Memo From The Midwest, By Dave Gorak

Illegal In Illinois—The Treason Lobby Does
Chicago

There`s no business like show
business—just ask Joshua Hoyt, executive director of
the

Illinois Coalition for Immigrant and Refugee Rights
.

So impassioned is Hoyt
(e-mail him) about the need to grant another amnesty
to millions of

wage thieves
 living within our borders that he
participated in a demonstration he knew would get him
arrested.  And he was.

Surrounded by some of his
supporters who share the view that immigration laws
should apply to

everyone
except illegal aliens, Hoyt sat down during
rush hour in the middle of Chicago`s traffic-clogged
Michigan Avenue. Cheering him along including
Illinois state

Sen. Martin Sandoval
.

“I certainly deserved to
get arrested
,” said Hoyt, who was given 800
words by the

Chicago Tribune
to tell readers how he was trying to
draw attention to how hard life is for those who mock
U.S. law but now find the American dream elusive.  [I
went and got myself arrested
, By Joshua Hoyt,
Chicago Tribune,
June 25, 2004 (Pay
archive
)]

Hoyt`s self-serving account of
events also included a photo of himself looking directly
into the camera,

wearing a big smile and pumping a clenched fist into the
air

Like the smooth-talking snake oil
salesmen of long ago, Hoyt talks the talk about
improving the lives of “this nation`s working poor.” 
But if this were true, why then wasn`t he protesting
against what mass immigration is doing to our own

working poor
and the

lower middle class?

What`s become of their

“search for a better life”
as the result of the
unending torrent of cheap foreign labor? (And now, we
recently learned, Hispanics themselves have become
victims of our unmanageable immigration policy. 
According to the

Pew Hispanic Center
, Latino wages in the first
quarter fell nearly 4 percent from the same period a
year ago.)

"The American Dream is shattering,"
said

Arturo Sanchez
, a professor with the Graduate Center
for Planning and the Environment.  "Latino immigrant
workers do not have the same upward mobility that
immigrants of the past have had."

Although I have long been an
immigration reform activist in Chicagoland, Hoyt and I
have never met. But he told Tribune columnist
Eric Zorn early this year that I am “the darkest
and most humorless”
of his ideological foes.
(Read Zorn`s Jan. 13 column,

Immigration policy critic a force of one
,
that
kicked off an online debate between Hoyt and myself in
Zorn`s

“Rhubarb Patch.”

I took Hoyt`s evaluation of my
personality as a compliment. I see no humor in Hoyt`s
connivance to aid

foreign governments
—above all, Mexico`s—in their
efforts to circumvent our immigration laws and undermine
our sovereignty. 

Hoyt`s ICIRR is not modest about
promoting itself as the state`s leading champion of
illegal aliens.  Last year it was active in pushing for
state tuition for illegals (enacted in spring 2003). But
it has twice failed to get the Illinois General Assembly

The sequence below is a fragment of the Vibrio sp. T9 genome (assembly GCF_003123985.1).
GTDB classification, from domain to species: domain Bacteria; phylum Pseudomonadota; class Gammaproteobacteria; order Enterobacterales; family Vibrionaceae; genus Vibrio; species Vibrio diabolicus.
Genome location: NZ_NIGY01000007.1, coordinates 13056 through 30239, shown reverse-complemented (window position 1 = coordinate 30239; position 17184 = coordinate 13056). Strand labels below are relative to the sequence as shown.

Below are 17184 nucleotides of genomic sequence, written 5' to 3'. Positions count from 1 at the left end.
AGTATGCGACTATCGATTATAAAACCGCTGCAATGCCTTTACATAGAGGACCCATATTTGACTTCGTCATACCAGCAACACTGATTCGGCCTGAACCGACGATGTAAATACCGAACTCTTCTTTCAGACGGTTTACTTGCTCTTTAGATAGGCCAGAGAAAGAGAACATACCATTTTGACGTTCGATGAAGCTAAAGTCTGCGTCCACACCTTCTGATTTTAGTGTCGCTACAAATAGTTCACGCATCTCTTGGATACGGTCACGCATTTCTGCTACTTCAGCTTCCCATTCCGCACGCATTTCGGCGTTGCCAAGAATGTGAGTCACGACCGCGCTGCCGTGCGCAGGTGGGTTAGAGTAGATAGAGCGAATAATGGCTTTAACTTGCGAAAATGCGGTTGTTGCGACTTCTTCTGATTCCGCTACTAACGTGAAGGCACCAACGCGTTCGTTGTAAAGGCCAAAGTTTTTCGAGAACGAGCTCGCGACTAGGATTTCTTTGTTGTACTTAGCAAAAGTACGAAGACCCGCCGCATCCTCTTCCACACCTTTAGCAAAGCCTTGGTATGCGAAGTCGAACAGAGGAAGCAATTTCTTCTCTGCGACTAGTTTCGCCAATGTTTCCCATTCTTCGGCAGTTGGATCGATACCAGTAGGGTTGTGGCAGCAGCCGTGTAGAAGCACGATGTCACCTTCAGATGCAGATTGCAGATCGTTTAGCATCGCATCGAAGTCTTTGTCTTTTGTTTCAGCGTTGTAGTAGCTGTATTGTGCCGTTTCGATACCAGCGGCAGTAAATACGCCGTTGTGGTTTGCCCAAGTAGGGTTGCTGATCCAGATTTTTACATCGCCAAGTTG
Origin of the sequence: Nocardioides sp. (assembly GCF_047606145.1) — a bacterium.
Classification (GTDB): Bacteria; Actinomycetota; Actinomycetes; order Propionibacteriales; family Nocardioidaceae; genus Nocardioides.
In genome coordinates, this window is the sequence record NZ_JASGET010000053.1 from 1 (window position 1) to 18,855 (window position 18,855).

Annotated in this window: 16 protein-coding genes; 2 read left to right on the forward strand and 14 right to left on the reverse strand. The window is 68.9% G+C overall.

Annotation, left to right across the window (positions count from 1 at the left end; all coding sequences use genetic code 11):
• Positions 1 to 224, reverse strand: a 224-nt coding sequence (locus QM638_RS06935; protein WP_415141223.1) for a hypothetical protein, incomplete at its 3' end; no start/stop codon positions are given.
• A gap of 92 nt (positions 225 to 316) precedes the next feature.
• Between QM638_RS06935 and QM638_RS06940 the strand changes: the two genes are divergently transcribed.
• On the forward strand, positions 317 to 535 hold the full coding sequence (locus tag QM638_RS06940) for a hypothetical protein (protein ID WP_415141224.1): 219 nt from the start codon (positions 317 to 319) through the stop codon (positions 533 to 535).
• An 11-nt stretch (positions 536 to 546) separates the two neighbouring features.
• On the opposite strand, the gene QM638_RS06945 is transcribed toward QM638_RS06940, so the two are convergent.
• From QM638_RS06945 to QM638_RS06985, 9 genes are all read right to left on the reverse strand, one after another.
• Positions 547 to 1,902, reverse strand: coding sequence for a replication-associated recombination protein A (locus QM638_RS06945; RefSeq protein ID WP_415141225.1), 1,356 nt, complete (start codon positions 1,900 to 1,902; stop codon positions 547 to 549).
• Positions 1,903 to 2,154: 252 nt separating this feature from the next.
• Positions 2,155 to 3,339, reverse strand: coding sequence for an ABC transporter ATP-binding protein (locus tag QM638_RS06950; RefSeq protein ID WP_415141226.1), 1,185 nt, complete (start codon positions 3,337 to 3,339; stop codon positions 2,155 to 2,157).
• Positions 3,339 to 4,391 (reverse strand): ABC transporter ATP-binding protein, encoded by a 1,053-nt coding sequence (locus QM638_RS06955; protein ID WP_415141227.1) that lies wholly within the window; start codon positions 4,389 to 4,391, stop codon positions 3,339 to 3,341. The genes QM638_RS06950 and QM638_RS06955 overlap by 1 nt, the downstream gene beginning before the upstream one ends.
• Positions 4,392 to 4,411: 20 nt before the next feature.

to approve bills that would award driver`s licenses to
the estimated 500,000 undocumented
workers

living in Illinois.

Hoyt`s group also is very careful
about revealing to the outside world its activities that
might be at odds with its stated mission of protecting
the rights of (legal) immigrants and (legal) refugees.

Take, for example, the ICIRR`s
“immigration summit”
held Jan. 22 in suburban
Arlington Heights.  Among the invited (and paying)
attendees was a moderate Republican legislator, state
Senator

Rep. Paul Froehlich.

When Froehlich attempted to attend
a breakout session dealing with ICIRR`s efforts to
advance legalization legislation, he said one of Hoyt`s
henchmen asked him to leave the room (he did) because
his presence “might make some in the room nervous.”

Froehlich said he attended another
breakout session, during which one of the speakers said
the

Southwest should be returned to Mexico
because it
was

“stolen”
by the United States.

(Don`t feel too sorry for
Froehlich. He voted for the

failed driver`s license bill
in March because he
believes that Hispanics represent the

future of his party
.) 

The ICIRR is funded with the help
of a

greedy and unprincipled business community.
 Some of
Chicago`s largest corporations comprise the membership
of the

Donors Forum of Chicago
, which has given $100,000 to
ICIRR for its

Legalization
Project.

Corporate funding for ICIRR is
Hoyt`s least favorite discussion topic. He has yet to
use his opportunity to get in the last word of our
online “Rhubarb Patch” debate. More than three
months have passed since I submitted my final
installment questioning him on where his money comes
from.

But it appears that Hoyt has taken
the coward`s way out by walking away from my challenge.

I`m not surprised. By openly
supporting illegal immigration, Hoyt has already
abandoned millions of his hard-working fellow-Americans
in Illinois.

Dave
Gorak [
email
him] is the executive
director of the


Midwest Coalition to Reduce Immigration

in LaValle, WI. Read his VDARE.COM archive


here
.